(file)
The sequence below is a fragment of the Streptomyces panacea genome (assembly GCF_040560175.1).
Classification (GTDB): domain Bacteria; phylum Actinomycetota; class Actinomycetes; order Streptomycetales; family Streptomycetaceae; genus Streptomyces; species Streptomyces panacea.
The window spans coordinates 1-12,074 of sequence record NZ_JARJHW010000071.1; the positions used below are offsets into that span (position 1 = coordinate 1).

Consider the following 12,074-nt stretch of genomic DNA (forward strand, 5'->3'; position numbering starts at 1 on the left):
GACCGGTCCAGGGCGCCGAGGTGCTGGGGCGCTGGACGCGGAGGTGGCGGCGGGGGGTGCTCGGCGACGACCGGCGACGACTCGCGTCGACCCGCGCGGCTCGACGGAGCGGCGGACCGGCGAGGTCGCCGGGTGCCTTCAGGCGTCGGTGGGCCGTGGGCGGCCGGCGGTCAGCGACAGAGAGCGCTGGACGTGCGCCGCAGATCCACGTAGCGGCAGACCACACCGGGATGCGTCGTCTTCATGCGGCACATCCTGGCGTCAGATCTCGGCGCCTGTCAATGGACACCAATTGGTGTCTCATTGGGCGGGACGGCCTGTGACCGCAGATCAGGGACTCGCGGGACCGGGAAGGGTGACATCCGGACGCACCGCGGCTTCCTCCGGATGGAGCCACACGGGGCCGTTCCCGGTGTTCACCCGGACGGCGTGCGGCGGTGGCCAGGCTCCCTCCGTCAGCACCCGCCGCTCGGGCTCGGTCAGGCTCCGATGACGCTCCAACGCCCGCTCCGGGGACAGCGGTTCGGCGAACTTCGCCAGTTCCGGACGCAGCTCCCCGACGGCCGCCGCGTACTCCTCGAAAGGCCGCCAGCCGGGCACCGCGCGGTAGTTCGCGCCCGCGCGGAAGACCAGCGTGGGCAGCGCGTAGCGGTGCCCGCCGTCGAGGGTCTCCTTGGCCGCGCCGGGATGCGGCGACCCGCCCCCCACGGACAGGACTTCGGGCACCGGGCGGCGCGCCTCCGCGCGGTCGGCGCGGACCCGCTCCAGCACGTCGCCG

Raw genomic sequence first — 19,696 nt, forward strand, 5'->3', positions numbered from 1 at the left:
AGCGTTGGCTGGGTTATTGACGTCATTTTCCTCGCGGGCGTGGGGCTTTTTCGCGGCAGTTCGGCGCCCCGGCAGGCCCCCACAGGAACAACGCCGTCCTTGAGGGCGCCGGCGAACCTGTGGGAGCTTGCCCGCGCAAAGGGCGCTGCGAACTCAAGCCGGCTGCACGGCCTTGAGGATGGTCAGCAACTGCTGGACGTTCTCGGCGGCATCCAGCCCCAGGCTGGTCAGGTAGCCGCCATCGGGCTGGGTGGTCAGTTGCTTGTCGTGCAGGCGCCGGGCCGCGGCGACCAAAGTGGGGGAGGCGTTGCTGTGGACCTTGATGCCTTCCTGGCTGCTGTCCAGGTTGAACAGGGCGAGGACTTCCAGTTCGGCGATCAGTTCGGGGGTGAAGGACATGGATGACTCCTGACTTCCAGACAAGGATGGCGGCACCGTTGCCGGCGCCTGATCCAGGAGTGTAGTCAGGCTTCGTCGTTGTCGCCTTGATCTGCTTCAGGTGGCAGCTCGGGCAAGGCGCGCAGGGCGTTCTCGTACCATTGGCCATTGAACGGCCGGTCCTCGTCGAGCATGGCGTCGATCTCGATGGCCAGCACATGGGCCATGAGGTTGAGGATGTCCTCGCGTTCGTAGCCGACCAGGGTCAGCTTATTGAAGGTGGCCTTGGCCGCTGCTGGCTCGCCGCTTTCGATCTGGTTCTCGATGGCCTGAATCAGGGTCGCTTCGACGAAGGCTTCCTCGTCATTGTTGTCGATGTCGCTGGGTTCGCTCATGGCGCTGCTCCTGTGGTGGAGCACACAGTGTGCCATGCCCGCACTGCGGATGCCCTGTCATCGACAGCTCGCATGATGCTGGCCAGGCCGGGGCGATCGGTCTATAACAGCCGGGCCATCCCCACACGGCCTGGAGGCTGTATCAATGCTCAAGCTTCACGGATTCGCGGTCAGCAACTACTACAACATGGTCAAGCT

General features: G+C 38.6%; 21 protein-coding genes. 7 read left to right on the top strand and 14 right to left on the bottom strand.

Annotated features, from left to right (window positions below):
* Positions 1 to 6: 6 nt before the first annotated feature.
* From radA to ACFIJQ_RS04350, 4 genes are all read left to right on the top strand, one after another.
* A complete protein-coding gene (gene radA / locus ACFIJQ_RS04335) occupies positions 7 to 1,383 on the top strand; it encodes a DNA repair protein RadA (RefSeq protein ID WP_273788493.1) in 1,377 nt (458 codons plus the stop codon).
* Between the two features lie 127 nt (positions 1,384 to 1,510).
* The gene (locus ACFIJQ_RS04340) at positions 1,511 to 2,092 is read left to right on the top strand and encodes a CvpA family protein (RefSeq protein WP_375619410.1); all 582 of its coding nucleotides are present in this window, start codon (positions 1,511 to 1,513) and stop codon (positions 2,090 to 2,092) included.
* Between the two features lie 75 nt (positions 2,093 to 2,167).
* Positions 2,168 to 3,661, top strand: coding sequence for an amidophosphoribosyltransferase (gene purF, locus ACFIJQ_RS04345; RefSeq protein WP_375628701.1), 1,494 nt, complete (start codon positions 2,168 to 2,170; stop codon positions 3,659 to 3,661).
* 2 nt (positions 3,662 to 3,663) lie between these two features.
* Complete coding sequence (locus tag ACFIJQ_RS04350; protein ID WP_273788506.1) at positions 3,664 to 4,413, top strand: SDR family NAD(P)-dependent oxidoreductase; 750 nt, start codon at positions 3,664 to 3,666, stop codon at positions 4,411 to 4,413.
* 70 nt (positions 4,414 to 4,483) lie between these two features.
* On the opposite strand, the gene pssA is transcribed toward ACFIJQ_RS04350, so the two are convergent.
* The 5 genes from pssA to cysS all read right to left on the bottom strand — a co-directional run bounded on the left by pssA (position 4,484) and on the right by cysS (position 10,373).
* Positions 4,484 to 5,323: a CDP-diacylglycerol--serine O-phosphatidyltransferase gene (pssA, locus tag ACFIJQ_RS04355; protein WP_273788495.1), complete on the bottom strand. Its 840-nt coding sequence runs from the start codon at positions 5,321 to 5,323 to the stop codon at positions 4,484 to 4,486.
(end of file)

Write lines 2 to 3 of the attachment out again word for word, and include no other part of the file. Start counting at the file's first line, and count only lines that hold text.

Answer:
Classification (GTDB): domain Bacteria; phylum Actinomycetota; class Actinomycetes; order Streptomycetales; family Streptomycetaceae; genus Streptomyces; species Streptomyces panacea.
The window spans coordinates 1-12,074 of sequence record NZ_JARJHW010000071.1; the positions used below are offsets into that span (position 1 = coordinate 1).